An information session at a Roxbury church turned tense Thursday night when community members began shouting at law enforcement officials about the deaths of family members at the hands of Boston police.
About 250 people gathered at the Twelfth Baptist Church to listen to officials and investigators describe the policy involved when an officer draws his weapon and fires on a suspect or civilian, and the investigation into the matter. The meeting was scheduled in the aftermath of protests over grand juries' decisions not to charge white police officers who killed two unarmed black men in Ferguson, Mo., and Staten Island, N.Y.
"There are a lot of conversations but I want to see action," said Renee Omolade, 22, of Dorchester. "This is a new conversation, but it's not a new issue."
Suffolk District Attorney Daniel F. Conley said that "this is an issue that is grabbing national attention now. But it's been one that's been on my conscience for the 13 years I've been in office."
Conley cited statistics about police violence in Boston. "In the past decade there have been no fatal shootings of unarmed individuals by Boston police," he told the audience.
But tension escalated as scattered voices in the crowd shouted, "lies" and "that is false."
Devon Dookhran, 19, of Dorchester, said his brother, Darryl was killed by a Boston police officer in December of 2013. "It's been more than a year," he said. "And neither the district attorney nor the Boston Police Department has said anything yet. They claimed to have a video of the shooting and promised my family they would show it to us in February. Now it's December."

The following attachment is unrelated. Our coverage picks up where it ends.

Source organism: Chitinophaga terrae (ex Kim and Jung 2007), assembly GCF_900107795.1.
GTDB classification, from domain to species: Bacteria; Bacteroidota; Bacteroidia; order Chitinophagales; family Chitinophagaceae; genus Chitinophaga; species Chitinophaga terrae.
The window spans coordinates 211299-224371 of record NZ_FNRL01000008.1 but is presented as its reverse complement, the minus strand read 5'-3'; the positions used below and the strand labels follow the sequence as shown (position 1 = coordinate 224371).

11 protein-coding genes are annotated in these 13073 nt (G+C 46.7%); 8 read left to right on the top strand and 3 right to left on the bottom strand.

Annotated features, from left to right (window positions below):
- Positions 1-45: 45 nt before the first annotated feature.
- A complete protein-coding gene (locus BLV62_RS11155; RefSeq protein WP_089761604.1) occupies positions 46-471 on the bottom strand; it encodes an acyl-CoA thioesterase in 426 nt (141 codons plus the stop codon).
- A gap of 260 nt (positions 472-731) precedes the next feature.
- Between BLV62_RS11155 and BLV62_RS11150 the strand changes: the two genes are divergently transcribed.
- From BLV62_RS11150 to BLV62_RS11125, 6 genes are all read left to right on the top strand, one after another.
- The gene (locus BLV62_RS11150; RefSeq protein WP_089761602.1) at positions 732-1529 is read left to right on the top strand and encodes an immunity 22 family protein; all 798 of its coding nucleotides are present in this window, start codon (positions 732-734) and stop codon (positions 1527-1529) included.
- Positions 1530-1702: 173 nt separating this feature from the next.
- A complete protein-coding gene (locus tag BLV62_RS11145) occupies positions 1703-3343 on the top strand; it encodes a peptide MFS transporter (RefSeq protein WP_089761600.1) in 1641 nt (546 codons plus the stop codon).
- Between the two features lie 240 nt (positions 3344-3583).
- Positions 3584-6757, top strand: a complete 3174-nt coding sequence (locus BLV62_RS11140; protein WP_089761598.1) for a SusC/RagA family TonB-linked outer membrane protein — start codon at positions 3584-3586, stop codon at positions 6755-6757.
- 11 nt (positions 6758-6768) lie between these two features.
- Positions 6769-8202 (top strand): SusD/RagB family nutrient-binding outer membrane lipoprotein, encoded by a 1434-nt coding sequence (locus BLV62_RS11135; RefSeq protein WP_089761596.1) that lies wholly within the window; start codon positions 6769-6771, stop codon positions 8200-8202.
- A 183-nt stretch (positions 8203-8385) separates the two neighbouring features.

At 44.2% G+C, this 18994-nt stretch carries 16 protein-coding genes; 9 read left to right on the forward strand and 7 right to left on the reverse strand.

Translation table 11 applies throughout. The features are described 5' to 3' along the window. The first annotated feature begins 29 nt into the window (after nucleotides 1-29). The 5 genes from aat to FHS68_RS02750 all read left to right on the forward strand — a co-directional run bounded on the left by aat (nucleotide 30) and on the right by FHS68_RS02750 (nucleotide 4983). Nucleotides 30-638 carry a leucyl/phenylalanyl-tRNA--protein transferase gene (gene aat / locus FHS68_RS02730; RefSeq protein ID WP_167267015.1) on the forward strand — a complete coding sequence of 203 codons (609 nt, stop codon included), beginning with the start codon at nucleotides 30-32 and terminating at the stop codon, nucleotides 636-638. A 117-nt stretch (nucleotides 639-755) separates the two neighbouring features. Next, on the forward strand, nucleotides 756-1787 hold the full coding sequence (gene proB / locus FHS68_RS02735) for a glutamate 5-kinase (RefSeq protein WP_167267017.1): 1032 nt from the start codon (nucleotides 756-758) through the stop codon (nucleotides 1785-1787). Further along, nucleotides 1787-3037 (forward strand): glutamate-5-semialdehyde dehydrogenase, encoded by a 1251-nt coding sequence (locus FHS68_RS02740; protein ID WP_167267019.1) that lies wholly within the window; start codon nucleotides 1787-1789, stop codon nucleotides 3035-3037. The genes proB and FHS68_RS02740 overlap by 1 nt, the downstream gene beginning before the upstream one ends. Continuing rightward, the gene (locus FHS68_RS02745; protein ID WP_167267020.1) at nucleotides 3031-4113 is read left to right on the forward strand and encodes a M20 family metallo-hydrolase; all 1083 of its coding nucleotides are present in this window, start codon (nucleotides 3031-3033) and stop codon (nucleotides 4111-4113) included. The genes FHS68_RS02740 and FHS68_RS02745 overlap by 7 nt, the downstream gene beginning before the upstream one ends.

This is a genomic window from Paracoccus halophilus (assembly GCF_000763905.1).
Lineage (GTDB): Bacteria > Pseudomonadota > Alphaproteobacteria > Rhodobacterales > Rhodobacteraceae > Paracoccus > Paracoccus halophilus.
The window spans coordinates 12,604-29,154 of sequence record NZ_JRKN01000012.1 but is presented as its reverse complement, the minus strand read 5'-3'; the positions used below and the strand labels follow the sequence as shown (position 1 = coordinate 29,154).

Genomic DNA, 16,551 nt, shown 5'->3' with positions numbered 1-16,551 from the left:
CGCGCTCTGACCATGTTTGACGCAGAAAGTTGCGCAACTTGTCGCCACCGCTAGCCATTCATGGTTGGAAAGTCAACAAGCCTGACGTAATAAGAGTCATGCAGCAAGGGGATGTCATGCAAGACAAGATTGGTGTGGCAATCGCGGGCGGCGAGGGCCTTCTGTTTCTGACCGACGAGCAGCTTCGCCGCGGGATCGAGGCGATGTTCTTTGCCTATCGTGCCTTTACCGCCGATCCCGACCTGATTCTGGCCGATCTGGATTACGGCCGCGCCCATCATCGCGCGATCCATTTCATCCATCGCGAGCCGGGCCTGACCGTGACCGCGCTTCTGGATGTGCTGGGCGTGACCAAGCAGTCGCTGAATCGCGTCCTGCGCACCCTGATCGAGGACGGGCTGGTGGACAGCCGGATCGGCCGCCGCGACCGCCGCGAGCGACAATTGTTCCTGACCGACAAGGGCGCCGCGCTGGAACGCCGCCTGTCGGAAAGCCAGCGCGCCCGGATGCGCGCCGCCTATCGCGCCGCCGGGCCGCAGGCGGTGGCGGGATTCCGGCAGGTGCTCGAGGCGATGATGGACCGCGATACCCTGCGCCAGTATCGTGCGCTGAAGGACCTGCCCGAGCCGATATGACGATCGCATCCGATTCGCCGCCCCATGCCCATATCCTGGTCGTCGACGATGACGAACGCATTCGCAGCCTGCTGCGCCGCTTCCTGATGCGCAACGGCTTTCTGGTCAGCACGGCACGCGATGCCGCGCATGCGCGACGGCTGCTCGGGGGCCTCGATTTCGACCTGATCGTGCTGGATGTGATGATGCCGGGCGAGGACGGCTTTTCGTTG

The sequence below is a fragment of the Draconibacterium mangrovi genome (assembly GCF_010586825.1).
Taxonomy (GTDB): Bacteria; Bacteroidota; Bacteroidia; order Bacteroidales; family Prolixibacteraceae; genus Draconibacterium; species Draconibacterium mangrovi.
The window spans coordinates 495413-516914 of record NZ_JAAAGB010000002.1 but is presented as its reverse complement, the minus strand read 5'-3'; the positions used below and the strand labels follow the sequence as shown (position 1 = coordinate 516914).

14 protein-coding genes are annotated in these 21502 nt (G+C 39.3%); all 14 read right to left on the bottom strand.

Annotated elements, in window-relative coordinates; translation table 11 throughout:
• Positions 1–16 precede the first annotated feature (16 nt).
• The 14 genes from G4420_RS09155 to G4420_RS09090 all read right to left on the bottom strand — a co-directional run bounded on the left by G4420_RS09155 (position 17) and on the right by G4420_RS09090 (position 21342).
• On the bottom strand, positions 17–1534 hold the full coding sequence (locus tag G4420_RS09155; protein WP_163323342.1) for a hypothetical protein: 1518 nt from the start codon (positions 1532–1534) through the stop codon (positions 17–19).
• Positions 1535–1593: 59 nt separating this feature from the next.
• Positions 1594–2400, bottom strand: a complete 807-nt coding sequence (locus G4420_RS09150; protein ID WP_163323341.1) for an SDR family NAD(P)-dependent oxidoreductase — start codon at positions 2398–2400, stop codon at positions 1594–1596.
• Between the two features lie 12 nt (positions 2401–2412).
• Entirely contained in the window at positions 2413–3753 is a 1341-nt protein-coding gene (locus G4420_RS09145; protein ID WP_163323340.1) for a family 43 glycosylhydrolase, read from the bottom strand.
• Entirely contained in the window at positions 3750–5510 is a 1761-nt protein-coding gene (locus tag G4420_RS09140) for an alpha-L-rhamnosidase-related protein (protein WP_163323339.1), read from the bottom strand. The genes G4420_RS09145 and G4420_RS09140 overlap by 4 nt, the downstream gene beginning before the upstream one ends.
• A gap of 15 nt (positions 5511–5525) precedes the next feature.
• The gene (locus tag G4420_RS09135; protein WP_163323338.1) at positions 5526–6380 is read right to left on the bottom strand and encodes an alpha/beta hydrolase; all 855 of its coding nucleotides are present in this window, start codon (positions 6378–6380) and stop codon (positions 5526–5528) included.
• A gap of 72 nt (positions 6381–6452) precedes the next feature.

Conley replied that his office had scheduled a meeting with that family for January.
Superintendent Robert Merner of the investigation unit outlined the police process for investigating shootings by officers. "Police shootings receive more scrutiny than any other investigation," he said. "We try to cover every single aspect, from questioning, processing, filming, at every single scene."
Carla Sheffield, 50, also of Dorchester, said her son, Burrell Ramsey-White, was killed by Boston police in 2012.
"They had all this evidence that they were using to depict my son as this bad person," she said. "My son stood with his hands in the air."
As Sheffield spoke her voice grew louder. "An 8-year-old girl heard my son saying, 'no don't shoot, don't shoot,'" she said. "The police officer shot my son."
The Rev. Jeffrey Brown, associate pastor at Twelfth Baptist, said the meeting ended peacefully, with those in the audience offering suggestions for law enforcement officials.
"I was really impressed," he said. "They could have been frustrated but they tried to answer the questions as best they could. I think it was understood some venting would be a component of tonight."
M.G. Lee can be reached at firstname.lastname@example.org.